Checking in regularly with your staff is an essential part of ongoing performance management. But your check-in is only as good as the questions you ask. So, here are ten employee check-in questions you should be asking.

The questions you ask during an employee check-in matter

For better or worse, the questions you ask have weight. They can either help you gain honest insight, or they can alienate employees. The questions you ask should be informative and relevant. And you need to ask them in a way that helps you build rapport with your staff.

Poorly chosen or phrased questions can bog things down. For example, leading questions can bias people towards certain kinds of responses. So, if you’re trying to understand employee sentiment, biased questions are basically useless.

But that’s assuming they choose to respond at all. Many employee surveys have poor response rates. And that’s just one way classic surveys don’t stack up to check-ins.

The reason for these poor response rates is that employees have often been alienated by bad experiences. Enough bad surveys, and staff inevitably write them off as not worth doing. On average, employee surveys only get a 30-40% response rate according to Forbes.

So, now you know the consequences of poor questioning, let’s look at some of weekly employee check-in questions that can get results.

10 employee check-in questions you could ask

There are all kinds of questions you could ask during an employee check-in. Which ones are the most important vary by individual. But here are some weekly check-in questions we’d say you can’t go wrong with.

Check-in questions that encourage employees to reflect on their progress

1. What successes have you had this week?

Managers not recognising employee accomplishments is a really common employee complaint. A study from Reward Gateway found that 52% of employees believe their boss could be doing more to recognise their accomplishments.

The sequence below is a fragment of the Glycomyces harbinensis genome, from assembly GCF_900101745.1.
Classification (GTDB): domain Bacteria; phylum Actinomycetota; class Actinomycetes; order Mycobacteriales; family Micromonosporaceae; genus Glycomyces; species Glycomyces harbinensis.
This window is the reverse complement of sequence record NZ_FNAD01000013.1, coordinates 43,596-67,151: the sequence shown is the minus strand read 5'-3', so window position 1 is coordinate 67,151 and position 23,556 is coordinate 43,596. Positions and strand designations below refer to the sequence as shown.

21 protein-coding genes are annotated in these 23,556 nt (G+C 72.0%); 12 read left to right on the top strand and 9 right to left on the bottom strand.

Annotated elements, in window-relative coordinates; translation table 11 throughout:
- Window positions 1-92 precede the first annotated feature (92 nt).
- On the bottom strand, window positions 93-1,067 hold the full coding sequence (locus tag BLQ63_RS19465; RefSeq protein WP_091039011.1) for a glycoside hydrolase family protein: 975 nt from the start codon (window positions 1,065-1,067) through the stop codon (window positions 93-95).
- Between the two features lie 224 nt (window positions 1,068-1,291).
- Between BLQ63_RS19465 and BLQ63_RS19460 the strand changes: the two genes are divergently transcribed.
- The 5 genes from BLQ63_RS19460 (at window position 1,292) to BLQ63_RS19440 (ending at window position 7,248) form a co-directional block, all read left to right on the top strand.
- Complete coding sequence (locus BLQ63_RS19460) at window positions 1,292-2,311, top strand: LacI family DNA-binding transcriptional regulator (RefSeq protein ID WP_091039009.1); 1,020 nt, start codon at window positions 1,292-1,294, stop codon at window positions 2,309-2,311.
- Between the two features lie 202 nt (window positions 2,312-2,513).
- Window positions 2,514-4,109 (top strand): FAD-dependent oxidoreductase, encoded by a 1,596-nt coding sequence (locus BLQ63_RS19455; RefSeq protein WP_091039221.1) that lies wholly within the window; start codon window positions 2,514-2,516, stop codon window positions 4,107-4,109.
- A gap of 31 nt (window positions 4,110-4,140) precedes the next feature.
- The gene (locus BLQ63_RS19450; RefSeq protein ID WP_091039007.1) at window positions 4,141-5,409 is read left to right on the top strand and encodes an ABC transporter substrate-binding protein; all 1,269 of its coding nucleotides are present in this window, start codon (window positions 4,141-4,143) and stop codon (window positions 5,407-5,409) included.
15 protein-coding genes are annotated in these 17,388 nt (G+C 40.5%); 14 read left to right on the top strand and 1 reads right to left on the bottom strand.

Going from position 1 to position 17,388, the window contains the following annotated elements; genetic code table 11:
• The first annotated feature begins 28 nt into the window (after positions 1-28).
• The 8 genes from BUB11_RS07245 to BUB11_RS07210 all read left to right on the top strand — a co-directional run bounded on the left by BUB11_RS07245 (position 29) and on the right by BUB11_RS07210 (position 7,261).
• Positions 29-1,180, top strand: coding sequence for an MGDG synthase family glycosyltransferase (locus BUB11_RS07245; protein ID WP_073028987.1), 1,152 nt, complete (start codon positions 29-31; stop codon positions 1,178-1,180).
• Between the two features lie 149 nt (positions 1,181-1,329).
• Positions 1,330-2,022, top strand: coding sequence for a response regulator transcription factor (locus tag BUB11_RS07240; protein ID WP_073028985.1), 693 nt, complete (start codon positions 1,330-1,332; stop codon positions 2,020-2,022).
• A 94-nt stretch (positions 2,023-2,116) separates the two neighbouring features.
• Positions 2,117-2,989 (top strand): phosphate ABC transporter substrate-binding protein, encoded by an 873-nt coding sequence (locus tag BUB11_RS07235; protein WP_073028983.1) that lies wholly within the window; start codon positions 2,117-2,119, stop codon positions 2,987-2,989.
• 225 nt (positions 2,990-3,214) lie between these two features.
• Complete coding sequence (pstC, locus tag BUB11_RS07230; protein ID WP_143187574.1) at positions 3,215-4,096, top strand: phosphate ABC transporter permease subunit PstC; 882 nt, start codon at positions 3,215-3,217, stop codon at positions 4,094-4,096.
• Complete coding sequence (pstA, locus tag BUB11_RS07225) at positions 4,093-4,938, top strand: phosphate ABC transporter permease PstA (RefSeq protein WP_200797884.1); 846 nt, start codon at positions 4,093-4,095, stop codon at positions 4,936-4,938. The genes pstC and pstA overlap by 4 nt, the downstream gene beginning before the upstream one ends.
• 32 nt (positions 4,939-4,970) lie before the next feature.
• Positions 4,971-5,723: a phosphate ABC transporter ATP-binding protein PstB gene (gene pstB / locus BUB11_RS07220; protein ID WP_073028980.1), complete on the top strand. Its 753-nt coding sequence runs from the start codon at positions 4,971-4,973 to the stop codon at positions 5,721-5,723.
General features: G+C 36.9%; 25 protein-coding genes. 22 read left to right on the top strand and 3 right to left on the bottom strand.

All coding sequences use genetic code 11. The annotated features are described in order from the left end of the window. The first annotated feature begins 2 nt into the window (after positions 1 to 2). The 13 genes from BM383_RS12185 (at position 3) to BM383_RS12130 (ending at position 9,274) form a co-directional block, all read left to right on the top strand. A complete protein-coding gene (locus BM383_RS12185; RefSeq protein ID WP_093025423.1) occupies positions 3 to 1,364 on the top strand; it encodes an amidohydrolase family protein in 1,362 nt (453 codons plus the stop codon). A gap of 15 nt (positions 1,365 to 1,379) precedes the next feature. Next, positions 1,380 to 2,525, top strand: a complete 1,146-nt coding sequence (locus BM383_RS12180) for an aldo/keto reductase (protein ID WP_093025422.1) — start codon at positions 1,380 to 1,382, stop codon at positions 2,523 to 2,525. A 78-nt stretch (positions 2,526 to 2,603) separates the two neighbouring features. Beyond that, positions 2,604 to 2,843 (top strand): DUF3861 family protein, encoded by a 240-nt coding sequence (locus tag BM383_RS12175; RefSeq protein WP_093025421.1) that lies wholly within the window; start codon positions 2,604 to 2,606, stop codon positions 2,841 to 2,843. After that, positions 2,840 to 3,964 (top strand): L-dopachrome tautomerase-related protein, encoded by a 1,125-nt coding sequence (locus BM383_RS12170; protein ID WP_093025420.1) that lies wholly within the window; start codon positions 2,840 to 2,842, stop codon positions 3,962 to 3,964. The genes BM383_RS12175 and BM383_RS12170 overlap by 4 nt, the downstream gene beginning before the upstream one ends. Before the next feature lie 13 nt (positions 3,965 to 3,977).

So, start by going straight to the source. There’s no specific order to these weekly check-in questions, but this makes a good first one. You can break the ice by letting your employee highlight the things they’re most proud of.

2. What challenges have you faced this week?

Phrasing is important when it comes to weekly check-in questions. But this one, especially so. Asking employees, for example, how they’ve failed this week is going to put people on the defensive. Even if they’re not dishonest, they’ll probably make excuses.

Framing it as a challenge to be overcome is much more effective. Rather than framing it as your employee’s shortcoming, it’s a chance for them to explain how they dealt with it.

3. What support do you need from me?

People’s roles often change in small ways, but especially in recent years. You need to support your people wherever you can if you want them to be your top performers.

Supporting staff might mean investing in new tech for them to work with. The right tech can streamline time-consuming tasks and let people focus on the key aspects of their role. Just be sure to coordinate your efforts with IT so you can choose the most effective tech. And ask your staff what they need, don’t assume you know best. Use flexible employee check-in questions to get to the heart of their requirements.

But workplace support isn’t all shiny new software. You can support employees by enabling flexibility options like remote work. Or, maybe you have lots of staff who identify as introverted or neurodivergent. If so, then investing in a quiet workspace can be a huge help.

But the kinds of support you should offer depends on whatever the needs of your staff happen to be. That’s what makes this such an important line of questioning.

4. Is there anyone you’d like to shout out for their great work and effort?

Recognition from a manager is good. But recognition from a colleague is better. We all know managers are supposed to praise hard work. So, it comes across as more genuine when it’s coming from a peer.

Getting your team members to acknowledge each other’s hard work is essential. It builds strong bonds like nothing else. And when your people get along, they work together that much more effectively.